Shopkeepers in Rome reveal daily struggle

Rome Image copyright Getty Images

Italy has slumped into recession once again, and in the alleyways of Rome's historic heart, shopkeepers and traders struggle with the daily reality of their nation's endless economic crisis.

When you talk to the craftsmen and owners of small firms you quickly get a sense of just how tough the business climate is.

I found Danilo Collati in the dark recesses of his bicycle shop.

Surrounded by the handlebars, saddles and spokes of his machines he describes the difficulty of making a living.

"It's very hard," he says. "Very complicated. Everything's stalled. Italy's in a moment of stagnation."

No credit, more competition

He says cash just isn't circulating as it should.

"We are trying to keep going - the artisans, the small businesses - but it's difficult. Look at the increases there have been in petrol, tax - everything.

"We shopkeepers have tried to keep our prices low by cutting our profits.

"Basically our economic system doesn't work. There's no credit available for small or medium-sized enterprises."

Mr Collati says that on top of everything else he is having to cope, like many stores, with increased competition from outlets that are trading on the internet.

And while tourists hiring bikes are the backbone of his business, he feels that Italy was failing to capitalise properly on its capacity to attract visitors.

"We are very behind in this area," he says.

'Alarming' situation

Image caption Picture frame-maker Sandro Prosperi is concerned

In a nearby alleyway, a picture frame-maker called Sandro Prosperi says he has seen too many craftspeople like him go to the wall as their workshops are turned into bars and pizzerias.

And he believes that as it loses these types of businesses, Italy's strength is ebbing away.

Just across the street, from behind the counter of his hardware store, Leonardo Ruberto is equally gloomy.

"The situation in this neighbourhood is alarming," he says. "There is no work. Costs are too high. And taxes are higher than ever."

Mr Ruberto blames the government. He says it has focused too much of its energy on trying to reform Italy's dysfunctional political system.

"They have spent three months discussing the electoral law instead of working on the economy and doing something for us. Not just business owners, but also employees."

Measures 'need time'

But the government would argue that its political and constitutional reforms are a crucial element in its effort to bring about far-reaching change.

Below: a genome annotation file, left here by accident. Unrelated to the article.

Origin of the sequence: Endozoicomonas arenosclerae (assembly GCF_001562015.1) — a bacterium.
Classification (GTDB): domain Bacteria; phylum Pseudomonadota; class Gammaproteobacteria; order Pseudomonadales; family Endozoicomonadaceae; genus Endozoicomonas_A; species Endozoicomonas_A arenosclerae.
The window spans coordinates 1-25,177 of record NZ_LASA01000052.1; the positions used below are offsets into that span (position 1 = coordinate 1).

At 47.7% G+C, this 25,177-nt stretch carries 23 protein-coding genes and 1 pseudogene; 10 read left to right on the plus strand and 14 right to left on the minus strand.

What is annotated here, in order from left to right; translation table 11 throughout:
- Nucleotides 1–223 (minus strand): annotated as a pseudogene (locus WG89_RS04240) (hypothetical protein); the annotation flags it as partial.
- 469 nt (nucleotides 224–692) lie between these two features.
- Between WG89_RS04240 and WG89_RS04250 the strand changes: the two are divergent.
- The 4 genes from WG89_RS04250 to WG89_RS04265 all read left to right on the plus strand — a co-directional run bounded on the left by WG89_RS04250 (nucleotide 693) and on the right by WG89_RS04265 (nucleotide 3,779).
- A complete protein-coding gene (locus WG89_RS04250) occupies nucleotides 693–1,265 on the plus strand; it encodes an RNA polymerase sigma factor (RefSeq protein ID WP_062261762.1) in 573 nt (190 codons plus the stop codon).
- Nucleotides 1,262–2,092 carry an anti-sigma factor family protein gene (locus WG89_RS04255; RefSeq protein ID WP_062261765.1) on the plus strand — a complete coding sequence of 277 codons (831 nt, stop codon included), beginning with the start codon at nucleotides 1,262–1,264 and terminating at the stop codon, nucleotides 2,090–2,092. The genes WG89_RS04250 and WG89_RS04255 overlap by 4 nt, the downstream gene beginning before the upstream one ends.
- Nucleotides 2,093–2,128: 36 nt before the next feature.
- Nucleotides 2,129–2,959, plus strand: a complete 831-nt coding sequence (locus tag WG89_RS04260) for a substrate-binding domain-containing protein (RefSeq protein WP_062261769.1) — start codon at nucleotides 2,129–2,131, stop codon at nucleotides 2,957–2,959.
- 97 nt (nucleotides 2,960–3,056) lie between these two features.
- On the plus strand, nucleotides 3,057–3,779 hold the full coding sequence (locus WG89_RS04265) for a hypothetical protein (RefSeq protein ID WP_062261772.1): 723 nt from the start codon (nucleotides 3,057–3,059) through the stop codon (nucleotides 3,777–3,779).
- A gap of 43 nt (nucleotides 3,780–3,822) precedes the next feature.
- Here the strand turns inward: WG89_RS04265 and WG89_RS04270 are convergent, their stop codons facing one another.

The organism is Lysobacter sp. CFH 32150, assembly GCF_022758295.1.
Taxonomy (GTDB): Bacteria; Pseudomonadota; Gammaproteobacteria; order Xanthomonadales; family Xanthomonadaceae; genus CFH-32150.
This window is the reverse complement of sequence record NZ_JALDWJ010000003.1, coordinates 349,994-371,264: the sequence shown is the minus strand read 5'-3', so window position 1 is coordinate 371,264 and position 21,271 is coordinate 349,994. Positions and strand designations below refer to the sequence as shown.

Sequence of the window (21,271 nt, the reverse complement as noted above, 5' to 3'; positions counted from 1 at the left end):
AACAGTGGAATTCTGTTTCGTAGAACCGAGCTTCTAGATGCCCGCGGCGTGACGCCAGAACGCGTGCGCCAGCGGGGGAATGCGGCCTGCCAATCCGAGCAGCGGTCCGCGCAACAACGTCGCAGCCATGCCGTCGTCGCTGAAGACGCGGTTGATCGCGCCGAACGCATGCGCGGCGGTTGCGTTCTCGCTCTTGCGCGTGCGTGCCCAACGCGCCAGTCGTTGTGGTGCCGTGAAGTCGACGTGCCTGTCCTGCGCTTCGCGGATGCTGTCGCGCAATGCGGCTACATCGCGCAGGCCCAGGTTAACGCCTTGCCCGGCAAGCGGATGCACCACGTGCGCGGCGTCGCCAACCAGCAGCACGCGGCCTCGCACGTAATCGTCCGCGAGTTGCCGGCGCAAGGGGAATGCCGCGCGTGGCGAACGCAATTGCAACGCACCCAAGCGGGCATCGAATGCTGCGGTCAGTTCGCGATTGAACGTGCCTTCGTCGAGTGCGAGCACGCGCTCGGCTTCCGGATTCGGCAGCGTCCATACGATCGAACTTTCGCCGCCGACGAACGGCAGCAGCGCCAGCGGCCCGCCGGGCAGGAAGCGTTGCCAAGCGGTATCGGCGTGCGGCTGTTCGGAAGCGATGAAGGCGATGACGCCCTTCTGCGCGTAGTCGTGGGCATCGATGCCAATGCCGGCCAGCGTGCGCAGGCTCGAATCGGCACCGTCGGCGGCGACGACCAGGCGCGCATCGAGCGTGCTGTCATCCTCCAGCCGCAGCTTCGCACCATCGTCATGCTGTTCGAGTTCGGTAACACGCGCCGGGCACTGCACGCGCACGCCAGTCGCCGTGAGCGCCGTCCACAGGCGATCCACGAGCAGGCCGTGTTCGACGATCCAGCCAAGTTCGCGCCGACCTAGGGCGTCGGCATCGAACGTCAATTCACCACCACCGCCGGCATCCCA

Matteo Renzi, the ambitious young prime minister who has only been in office for six months, wants to make Italy easier to govern, less bureaucratic and a freer, simpler place to do business.

The idea is that profound, structural reform would make it possible to cure the nation's economic malaise.

One of Mr Renzi's closest aides, the cabinet undersecretary Graziano Delrio, recently said: "One by one we are tackling the causes of Italy's lack of competitiveness: the inefficiencies of the civil service, the long delays in the justice system and the oppressive tax regime.

"But many of our measures require time before they bear fruit."

Meanwhile Mr Renzi points out that his country is not alone with its problems; the whole eurozone is now stagnating.

He says he will drive his reforms through with "conviction and determination".

And in those alleyways in Rome's historic centre there are some small signs of hope.

Courage required

While many bright young Italians are leaving the country in despair, Antonella Abbrancati, who has just opened a clothes shop, is betting on being able to make a go of it here.

She is a designer who makes the stylish garments she sells out of recycled fabrics.

Ms Abbrancati says it took guts to launch her venture in such bleak economic times. "A lot of courage. I repeat, a lot!" she says, laughing.

Image caption Dario Alfonsi at work in his shop

"In other parts of Europe and beyond Europe it's much easier. Here it's more difficult. But if you have a passion you need to take a chance."

Nearby, in yet another alley, there is evidence that the world continues to appreciate - and to be willing to pay for - Italian craftsmanship and design of the highest quality.

Dario Alfonsi works with fine leather as he makes chairs, and he takes orders from around the world.

He points to one of his creations and says it is for an ambassador to the Vatican.

He pulls out a crocodile skin that a client has brought in from somewhere in central Africa. Soon the thick, black strips will be worked around the frame of a rather different sort of chair.

With his international connections Mr Alfonsi seems to manage to float above Italy's economic crisis.

But he is disheartened by the state of the nation around him. Like so many Italians he places the blame squarely on the failings of the ruling class, and he has turned his back on it.

"I haven't voted now for many years," he says.

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